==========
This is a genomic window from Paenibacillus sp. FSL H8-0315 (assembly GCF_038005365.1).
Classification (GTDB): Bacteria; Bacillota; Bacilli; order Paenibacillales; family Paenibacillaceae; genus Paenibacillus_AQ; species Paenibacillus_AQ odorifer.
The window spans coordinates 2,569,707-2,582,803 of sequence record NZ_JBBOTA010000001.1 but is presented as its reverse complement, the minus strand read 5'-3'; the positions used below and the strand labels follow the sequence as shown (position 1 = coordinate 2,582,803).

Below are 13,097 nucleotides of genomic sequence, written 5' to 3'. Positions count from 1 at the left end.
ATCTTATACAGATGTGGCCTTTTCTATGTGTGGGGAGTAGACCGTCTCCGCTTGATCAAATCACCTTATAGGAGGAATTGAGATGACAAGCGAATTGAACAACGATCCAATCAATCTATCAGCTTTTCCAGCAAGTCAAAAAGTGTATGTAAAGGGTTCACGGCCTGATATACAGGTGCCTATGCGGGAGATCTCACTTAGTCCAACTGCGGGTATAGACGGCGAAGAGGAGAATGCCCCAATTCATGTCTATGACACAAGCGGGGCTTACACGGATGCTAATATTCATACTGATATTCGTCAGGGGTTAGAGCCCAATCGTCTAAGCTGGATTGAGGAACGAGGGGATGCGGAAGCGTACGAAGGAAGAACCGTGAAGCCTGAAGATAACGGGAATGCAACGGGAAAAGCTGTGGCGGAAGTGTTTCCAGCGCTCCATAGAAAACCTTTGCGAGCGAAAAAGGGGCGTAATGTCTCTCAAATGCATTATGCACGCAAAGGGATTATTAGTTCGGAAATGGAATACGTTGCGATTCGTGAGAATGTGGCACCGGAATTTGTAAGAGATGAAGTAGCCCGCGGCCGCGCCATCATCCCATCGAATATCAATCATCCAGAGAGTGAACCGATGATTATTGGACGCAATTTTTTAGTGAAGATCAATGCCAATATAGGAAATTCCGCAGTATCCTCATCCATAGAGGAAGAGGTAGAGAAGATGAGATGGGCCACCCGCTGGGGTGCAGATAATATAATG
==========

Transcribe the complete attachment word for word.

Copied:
This is a genomic window from Paenibacillus sp. FSL H8-0315 (assembly GCF_038005365.1).
Classification (GTDB): Bacteria; Bacillota; Bacilli; order Paenibacillales; family Paenibacillaceae; genus Paenibacillus_AQ; species Paenibacillus_AQ odorifer.
The window spans coordinates 2,569,707-2,582,803 of sequence record NZ_JBBOTA010000001.1 but is presented as its reverse complement, the minus strand read 5'-3'; the positions used below and the strand labels follow the sequence as shown (position 1 = coordinate 2,582,803).

Below are 13,097 nucleotides of genomic sequence, written 5' to 3'. Positions count from 1 at the left end.
ATCTTATACAGATGTGGCCTTTTCTATGTGTGGGGAGTAGACCGTCTCCGCTTGATCAAATCACCTTATAGGAGGAATTGAGATGACAAGCGAATTGAACAACGATCCAATCAATCTATCAGCTTTTCCAGCAAGTCAAAAAGTGTATGTAAAGGGTTCACGGCCTGATATACAGGTGCCTATGCGGGAGATCTCACTTAGTCCAACTGCGGGTATAGACGGCGAAGAGGAGAATGCCCCAATTCATGTCTATGACACAAGCGGGGCTTACACGGATGCTAATATTCATACTGATATTCGTCAGGGGTTAGAGCCCAATCGTCTAAGCTGGATTGAGGAACGAGGGGATGCGGAAGCGTACGAAGGAAGAACCGTGAAGCCTGAAGATAACGGGAATGCAACGGGAAAAGCTGTGGCGGAAGTGTTTCCAGCGCTCCATAGAAAACCTTTGCGAGCGAAAAAGGGGCGTAATGTCTCTCAAATGCATTATGCACGCAAAGGGATTATTAGTTCGGAAATGGAATACGTTGCGATTCGTGAGAATGTGGCACCGGAATTTGTAAGAGATGAAGTAGCCCGCGGCCGCGCCATCATCCCATCGAATATCAATCATCCAGAGAGTGAACCGATGATTATTGGACGCAATTTTTTAGTGAAGATCAATGCCAATATAGGAAATTCCGCAGTATCCTCATCCATAGAGGAAGAGGTAGAGAAGATGAGATGGGCCACCCGCTGGGGTGCAGATAATATAATG